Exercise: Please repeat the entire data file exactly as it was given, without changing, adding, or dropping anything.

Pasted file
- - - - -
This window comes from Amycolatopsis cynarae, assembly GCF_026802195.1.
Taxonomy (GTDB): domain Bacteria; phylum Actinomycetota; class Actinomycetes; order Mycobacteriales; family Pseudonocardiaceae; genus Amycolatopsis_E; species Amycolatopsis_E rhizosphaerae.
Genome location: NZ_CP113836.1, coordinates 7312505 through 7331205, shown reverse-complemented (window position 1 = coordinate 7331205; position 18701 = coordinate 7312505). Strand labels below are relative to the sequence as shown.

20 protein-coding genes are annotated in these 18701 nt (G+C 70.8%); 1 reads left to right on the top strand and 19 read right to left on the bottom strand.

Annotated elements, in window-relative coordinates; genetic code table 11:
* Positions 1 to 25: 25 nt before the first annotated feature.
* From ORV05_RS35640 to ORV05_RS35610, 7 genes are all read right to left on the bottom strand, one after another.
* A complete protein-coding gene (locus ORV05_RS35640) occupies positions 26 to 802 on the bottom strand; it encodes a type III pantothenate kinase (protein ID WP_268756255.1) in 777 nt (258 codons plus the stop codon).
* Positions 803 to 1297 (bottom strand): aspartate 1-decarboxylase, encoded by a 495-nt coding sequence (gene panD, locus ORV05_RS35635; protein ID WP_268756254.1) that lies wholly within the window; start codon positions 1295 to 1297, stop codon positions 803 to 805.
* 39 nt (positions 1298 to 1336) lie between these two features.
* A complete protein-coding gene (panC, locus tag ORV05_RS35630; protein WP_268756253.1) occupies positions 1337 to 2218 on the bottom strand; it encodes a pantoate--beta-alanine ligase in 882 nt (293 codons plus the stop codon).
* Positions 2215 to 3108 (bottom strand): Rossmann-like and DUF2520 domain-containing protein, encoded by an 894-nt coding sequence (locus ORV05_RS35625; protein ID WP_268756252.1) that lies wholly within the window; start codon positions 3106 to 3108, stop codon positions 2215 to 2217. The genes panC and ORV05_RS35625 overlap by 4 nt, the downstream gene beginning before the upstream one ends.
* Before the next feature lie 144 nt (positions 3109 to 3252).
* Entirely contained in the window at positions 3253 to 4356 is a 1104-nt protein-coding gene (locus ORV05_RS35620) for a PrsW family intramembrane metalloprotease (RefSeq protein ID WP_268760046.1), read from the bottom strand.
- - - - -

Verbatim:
This window comes from Amycolatopsis cynarae, assembly GCF_026802195.1.
Taxonomy (GTDB): domain Bacteria; phylum Actinomycetota; class Actinomycetes; order Mycobacteriales; family Pseudonocardiaceae; genus Amycolatopsis_E; species Amycolatopsis_E rhizosphaerae.
Genome location: NZ_CP113836.1, coordinates 7312505 through 7331205, shown reverse-complemented (window position 1 = coordinate 7331205; position 18701 = coordinate 7312505). Strand labels below are relative to the sequence as shown.

20 protein-coding genes are annotated in these 18701 nt (G+C 70.8%); 1 reads left to right on the top strand and 19 read right to left on the bottom strand.

Annotated elements, in window-relative coordinates; genetic code table 11:
* Positions 1 to 25: 25 nt before the first annotated feature.
* From ORV05_RS35640 to ORV05_RS35610, 7 genes are all read right to left on the bottom strand, one after another.
* A complete protein-coding gene (locus ORV05_RS35640) occupies positions 26 to 802 on the bottom strand; it encodes a type III pantothenate kinase (protein ID WP_268756255.1) in 777 nt (258 codons plus the stop codon).
* Positions 803 to 1297 (bottom strand): aspartate 1-decarboxylase, encoded by a 495-nt coding sequence (gene panD, locus ORV05_RS35635; protein ID WP_268756254.1) that lies wholly within the window; start codon positions 1295 to 1297, stop codon positions 803 to 805.
* 39 nt (positions 1298 to 1336) lie between these two features.
* A complete protein-coding gene (panC, locus tag ORV05_RS35630; protein WP_268756253.1) occupies positions 1337 to 2218 on the bottom strand; it encodes a pantoate--beta-alanine ligase in 882 nt (293 codons plus the stop codon).
* Positions 2215 to 3108 (bottom strand): Rossmann-like and DUF2520 domain-containing protein, encoded by an 894-nt coding sequence (locus ORV05_RS35625; protein ID WP_268756252.1) that lies wholly within the window; start codon positions 3106 to 3108, stop codon positions 2215 to 2217. The genes panC and ORV05_RS35625 overlap by 4 nt, the downstream gene beginning before the upstream one ends.
* Before the next feature lie 144 nt (positions 3109 to 3252).
* Entirely contained in the window at positions 3253 to 4356 is a 1104-nt protein-coding gene (locus ORV05_RS35620) for a PrsW family intramembrane metalloprotease (RefSeq protein ID WP_268760046.1), read from the bottom strand.